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Aquatic activities

Scuba diving in Polynesia

What should you bring?

  • The ocean temperature is approximately 25°C from May to October (pack a 5.5 mm wetsuit) and 30°C during the rest of the year (3 mm diving shorts are sufficient but a full wetsuit is recommended for better protection against coral cuts).
  • Your diver certification card, proof of medical insurance and scuba certifications: Before you leave, we recommend that you take out an additional personal injury insurance policy that will cover the costs of repatriation if the need arises.

Most diving centres provide diving gear free-of-charge. We recommend that underwater photographers bring a camera with a wide-angle lens for close-ups of sharks, manta rays, dolphins, whales, etc.
Air Tahiti, the local air carrier, allows 5kg of excess baggage per diver upon presentation of a certification card at check-in.

Required diver level

Most dives can be made by divers with a Level 1 or Open Water certificate, authorising you to dive to depth of 29 metres. For beginners or non-certified divers, try-dives or training courses are available at all diving centres (it takes 2 to 3 days to achieve Level 1 or Scuba Diver and 4 to 5 days for Open Water certification).

More experienced divers will find things to satisfy their curiosity at every depth and in every island, as French Polynesia offers a wide variety of diving sites. However, it is important to know how to control buoyancy, especially in the Tuamotus where the point of entry is often deep ocean with potentially strong currents.


Any internationally recognised certification (AOI, CMAS, ANMP, CEDIP, FFESSM, SSI, NAUI, etc. ) is acceptable. Divers must present their training certificate, proof of medical insurance (not compulsory but highly recommended) and a diver certification card when signing up at a diving centre. Most diving centres offer training at all levels as well as CMAS and PADI specialities.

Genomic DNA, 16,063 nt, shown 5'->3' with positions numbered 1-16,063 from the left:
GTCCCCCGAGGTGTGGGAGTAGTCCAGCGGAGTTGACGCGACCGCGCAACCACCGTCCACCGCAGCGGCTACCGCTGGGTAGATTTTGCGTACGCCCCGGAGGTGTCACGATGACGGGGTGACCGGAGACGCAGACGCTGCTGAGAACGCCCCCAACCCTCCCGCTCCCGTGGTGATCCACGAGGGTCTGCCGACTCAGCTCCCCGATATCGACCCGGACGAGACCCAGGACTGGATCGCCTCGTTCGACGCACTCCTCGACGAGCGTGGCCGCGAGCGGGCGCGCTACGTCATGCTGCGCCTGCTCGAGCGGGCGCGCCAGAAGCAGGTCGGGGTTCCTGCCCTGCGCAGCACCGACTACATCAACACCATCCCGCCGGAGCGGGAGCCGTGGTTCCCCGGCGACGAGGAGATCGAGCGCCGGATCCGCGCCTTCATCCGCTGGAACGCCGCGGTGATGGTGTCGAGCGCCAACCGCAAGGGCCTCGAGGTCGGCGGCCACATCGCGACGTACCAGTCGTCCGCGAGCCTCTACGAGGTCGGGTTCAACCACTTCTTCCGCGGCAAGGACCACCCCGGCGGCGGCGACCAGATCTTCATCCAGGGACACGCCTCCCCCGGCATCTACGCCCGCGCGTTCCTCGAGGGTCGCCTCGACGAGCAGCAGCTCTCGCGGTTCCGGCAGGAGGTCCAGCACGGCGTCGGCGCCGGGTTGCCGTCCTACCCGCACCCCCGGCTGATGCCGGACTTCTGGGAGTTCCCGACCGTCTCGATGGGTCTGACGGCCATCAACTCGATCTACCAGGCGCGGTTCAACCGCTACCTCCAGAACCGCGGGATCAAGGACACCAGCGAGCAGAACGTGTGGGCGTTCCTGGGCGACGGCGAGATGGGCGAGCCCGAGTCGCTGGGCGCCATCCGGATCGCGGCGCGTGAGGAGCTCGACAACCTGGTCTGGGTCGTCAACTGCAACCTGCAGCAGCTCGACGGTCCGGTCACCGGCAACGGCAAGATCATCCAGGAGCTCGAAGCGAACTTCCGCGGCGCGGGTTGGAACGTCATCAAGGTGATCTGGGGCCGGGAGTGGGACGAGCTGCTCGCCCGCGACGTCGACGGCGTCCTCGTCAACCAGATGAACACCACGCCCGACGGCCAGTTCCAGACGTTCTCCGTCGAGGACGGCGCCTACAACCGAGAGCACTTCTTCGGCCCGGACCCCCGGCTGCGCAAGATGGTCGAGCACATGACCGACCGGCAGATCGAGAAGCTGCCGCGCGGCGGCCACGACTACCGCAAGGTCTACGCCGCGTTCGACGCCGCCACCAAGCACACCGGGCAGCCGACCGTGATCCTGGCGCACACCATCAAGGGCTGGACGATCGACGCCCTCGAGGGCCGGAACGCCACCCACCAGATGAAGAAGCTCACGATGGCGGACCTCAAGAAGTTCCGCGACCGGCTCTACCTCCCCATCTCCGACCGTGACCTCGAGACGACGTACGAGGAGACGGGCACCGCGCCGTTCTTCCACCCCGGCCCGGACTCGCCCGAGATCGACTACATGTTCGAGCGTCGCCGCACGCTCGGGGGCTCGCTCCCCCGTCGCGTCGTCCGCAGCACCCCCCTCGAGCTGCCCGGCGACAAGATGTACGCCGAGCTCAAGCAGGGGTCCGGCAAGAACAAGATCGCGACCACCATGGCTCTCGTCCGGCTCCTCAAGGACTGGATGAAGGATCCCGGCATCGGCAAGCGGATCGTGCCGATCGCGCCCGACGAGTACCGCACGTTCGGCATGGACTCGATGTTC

Diving Centre Practical information

Free transfer between the hotel/guest house and the centre. Most diving instructors are bilingual French/English and some speak a little Japanese, German and Spanish. A few diving centres offer dives using Nitrox or Trimix breathing gas or closed circuit rebreathers. The diving centres as well as their divers have insurance cover against third-party liability.


Tahiti has a multiple bed hyperbaric chamber at Taaone Hospital in Tahiti. A specially trained emergency team is constantly standing by. Should an emergency arise on one of the islands, rapid response medical evacuation is provided by a special aircraft.
All diving centres are licensed by the Government of French Polynesia and equipped with oxygen therapy devices. Diving centres are also equipped and trained for emergencies.
For reasons related to decompression, divers cannot board an aircraft after scuba diving for at least 12 hours (24 hours are required before boarding an international flight, irrespective of the aircraft used).

Fish and marine mammals sighted all year round

Pelagic thresher sharks, reef sharks, sandbar sharks, lemon sharks, hammerhead sharks, dolphins, rainbow runners, sea turtles, Napoleon fish, spotted eagle rays, common eagle rays, barracudas, moray eels, manta rays and other tropical fish.

  • June: Grouper spawn in Fakarava.
  • June to October: Abundance of manta rays.
  • July to November: Humpback whales.
  • December to March: Abundance of hammerhead sharks and schools of eagle rays.